Camille Paglia captures all her best provocations, smoke bombs, and sturdy anti-establishmentarianism in this collection of essays, opening with excerpts from her hefty and admittedly groundbreaking Sexual Personae (1990) and ending with recent publications on Salon.com affirming her stance on abortion and the sadomasochism of high heels.
As usual, Paglia prides herself on being strident, combative, and anti-mainstream, advocating her personal brand of “dissident,” “Amazonian feminism” and promising she is the “60s come back to haunt the present.” At some points it begins to feel like Paglia’s counter-culturalism has become a sheer reflex. If it’s a majority opinion, she’s going to refute it, and pride herself that her combative instincts (gifted her, she suggests, by her Italian-American descent) have guided her to a truth that the myopic, misguided, spineless crowd is too duped to see or too dim to understand.
The relentless self-satisfaction and feelings of superiority aside, Paglia’s intellectual endeavors of the past 27 years are full of striking common sense. Abortion, she declares, should be legal on the sheer fact of constitutional rights. She’ll concede pro-lifers the moral high ground, given their feelings about the sanctity of life, but she comes down staunchly libertarian on this political spectrum. Madonna, she noticed early on, is a “real” feminist: “She shows girls how to be attractive, sensual, energetic, ambitious, aggressive, and funny—all at the same time” (50).
Paglia is a big fan of “independence, self-reliance, personal responsibility, and not blaming other people for your problems” (67). She is an unabashed follower of Dionysus and the ideals of beauty and pleasure, preferring de Sade to Rousseau, Freud to Lacan, Wilde to Wollstonecraft. She likes the aggression and athleticism of American football, admires the aesthetic of gay men, and appreciates pornography for its celebration of sexual impulse and its melding of danger and eroticism. Sex is dangerous, Paglia asserts, and danger is sexy. That she pointed out this self-evident truth is why, she seems to think, everybody got on her case over S.P.
Paglia gets less pleasure out of celebrating the things she does like, however, than she does out of bashing the things she hates. Paglia’s praise is warm but mild, but her glee when she holds the sledgehammer is glorious to behold. Most of the book is a strident and, by the end, well-rehearsed tirade against the same set of targets: mainstream Western feminism (“Infirmary Feminism”) and feminists, with their “moldy neuroses,” women’s studies centers, poststructuralist theory (oh, how Paglia loathes poststructuralism! she trots out her best insults on this rampage), and the Victorian coddling of college students over date rape.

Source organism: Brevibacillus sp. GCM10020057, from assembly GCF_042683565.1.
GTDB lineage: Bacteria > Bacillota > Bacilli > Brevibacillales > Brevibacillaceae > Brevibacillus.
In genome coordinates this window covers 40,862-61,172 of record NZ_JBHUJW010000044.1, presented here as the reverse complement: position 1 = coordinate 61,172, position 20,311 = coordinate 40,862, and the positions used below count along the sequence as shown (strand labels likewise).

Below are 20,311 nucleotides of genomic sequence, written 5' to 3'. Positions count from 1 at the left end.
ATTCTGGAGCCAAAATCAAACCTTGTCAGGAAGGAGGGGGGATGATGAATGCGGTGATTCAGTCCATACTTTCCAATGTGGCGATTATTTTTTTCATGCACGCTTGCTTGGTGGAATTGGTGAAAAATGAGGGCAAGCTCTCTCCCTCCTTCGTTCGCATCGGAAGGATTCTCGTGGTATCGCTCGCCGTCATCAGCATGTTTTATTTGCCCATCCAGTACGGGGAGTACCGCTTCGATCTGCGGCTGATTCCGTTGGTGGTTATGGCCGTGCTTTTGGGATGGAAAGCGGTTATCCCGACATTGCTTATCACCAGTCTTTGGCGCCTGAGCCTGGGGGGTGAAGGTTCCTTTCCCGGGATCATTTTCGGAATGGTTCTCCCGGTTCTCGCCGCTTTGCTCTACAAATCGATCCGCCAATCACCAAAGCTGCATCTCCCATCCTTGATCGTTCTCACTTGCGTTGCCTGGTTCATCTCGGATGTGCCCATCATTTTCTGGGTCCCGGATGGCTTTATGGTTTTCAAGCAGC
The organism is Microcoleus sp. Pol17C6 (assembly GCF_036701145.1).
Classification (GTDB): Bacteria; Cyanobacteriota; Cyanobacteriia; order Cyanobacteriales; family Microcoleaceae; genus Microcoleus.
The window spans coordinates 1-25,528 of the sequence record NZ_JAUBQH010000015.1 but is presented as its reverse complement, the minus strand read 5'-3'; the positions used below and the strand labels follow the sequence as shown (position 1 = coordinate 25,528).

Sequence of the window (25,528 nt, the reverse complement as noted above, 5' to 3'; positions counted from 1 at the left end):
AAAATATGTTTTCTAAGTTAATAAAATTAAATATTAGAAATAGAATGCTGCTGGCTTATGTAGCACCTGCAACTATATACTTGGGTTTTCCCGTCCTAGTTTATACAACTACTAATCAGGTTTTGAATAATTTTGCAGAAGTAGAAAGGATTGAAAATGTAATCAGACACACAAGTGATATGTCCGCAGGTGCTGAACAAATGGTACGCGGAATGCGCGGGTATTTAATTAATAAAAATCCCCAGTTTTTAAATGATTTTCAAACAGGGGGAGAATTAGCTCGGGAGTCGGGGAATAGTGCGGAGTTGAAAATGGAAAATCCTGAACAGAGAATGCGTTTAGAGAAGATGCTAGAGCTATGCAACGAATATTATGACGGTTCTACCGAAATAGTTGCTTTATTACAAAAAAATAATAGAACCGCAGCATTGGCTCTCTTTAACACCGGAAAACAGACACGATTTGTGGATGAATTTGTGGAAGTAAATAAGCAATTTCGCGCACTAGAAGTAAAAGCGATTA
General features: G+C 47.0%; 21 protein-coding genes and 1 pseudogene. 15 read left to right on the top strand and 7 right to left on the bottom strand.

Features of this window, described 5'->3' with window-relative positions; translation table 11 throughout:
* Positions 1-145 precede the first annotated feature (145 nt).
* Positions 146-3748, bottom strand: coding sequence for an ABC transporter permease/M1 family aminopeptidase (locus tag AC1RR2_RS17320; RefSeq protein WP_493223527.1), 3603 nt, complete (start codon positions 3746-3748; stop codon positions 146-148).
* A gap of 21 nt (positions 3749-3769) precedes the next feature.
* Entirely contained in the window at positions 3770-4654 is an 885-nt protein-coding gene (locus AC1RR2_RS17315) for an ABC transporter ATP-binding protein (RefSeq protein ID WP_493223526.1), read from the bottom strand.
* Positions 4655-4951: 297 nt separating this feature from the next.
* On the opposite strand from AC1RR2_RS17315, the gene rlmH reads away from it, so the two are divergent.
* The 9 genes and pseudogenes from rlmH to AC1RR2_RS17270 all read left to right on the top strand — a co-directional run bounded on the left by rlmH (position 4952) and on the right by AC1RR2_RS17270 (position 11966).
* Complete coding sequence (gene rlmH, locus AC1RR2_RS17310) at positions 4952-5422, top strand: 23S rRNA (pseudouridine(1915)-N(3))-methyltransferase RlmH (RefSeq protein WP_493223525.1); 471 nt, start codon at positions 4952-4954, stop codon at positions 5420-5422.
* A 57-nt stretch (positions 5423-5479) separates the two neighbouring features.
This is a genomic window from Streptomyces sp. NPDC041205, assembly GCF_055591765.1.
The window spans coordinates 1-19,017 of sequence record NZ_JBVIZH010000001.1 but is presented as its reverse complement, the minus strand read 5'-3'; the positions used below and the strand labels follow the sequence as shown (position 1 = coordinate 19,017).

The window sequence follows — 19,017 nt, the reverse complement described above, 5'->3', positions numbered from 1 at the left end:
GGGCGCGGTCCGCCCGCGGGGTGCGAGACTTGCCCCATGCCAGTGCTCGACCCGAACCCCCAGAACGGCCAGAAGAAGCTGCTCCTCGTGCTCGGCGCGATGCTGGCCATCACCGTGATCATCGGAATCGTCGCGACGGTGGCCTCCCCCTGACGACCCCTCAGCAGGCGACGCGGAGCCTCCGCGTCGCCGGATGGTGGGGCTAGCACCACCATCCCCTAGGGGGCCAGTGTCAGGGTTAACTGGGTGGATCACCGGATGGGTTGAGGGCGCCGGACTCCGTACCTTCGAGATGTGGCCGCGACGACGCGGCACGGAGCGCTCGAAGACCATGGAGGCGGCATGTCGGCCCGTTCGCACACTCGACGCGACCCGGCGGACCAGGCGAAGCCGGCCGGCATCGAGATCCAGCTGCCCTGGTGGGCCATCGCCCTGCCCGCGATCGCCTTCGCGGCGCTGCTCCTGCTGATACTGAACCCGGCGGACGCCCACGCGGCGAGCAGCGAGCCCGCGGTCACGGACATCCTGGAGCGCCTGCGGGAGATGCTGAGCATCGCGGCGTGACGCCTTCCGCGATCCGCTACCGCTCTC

Libertarian as she is, as noted, Paglia fails to see how a good dose of bucking up, showing some backbone, slinging insults, and—in the case of real women leaders, like female presidential candidates—maybe have a little military training can not immediately solve the problems women have created for themselves by being born into a world where men have invented technology, culture, government, sports, and fashion. Paglia might be more persuasive if she were more inclined to negotiate, consider all sides, explore, rethink, and potentially compromise—best seen in her lecture at MIT, when she howls with outrage over a presentation she had to sit through with a feminist scholar critiquing fashion photography. Beauty is all! Paglia says, not ever considering how a young and impressionable girl might be led to decades of hating and disfiguring her own body because she doesn’t live up to these highly managed and curated images. But Paglia is having too much fun to put down the sledgehammer, and besides, she hates sissies.
Though her running patter on the history of second wave feminism, her antipathy for Gloria Steinem, her admiration for women like Amelia Earhart and Katherine Hepburn and Germaine Greer, and her John-the-Baptist sense of being the prophetic voice crying out in the wilderness start to feel worn and well-used by their last iterations (though one has to admire Paglia for her consistency), this book is still a must-read for anyone who calls themselves a feminist. For one thing, her history of feminism, though highly condensed, is highly useful, especially where she finds it infused with nineteenth century utilitarianism and eighteenth century Romanticism.
For another, Paglia’s critique of women’s studies programs and the way academic feminists train other academic feminists deserves some serious consideration. Her plea to inject some self-possession and some real common sense—and some basic knowledge of science, including biology—into mainstream feminism should be taken seriously, too. Last but not least, her prose, even when she’s at her most insulting, has a spare, lithe, powerful beauty. The book is simply fun to read, occasional howlers aside.
And her ultimate call—that feminism create a path for real, tangible equality for all genders, no matter what they are—is, after all, femmeliterate’s goal, too. So on that—even though I suspect Paglia would consign me and this site as party to the sniveling, vegetable-crisper School of Feminism—I’m on her side. I wish I were teaching a gender studies class next semester so that I could assign this book.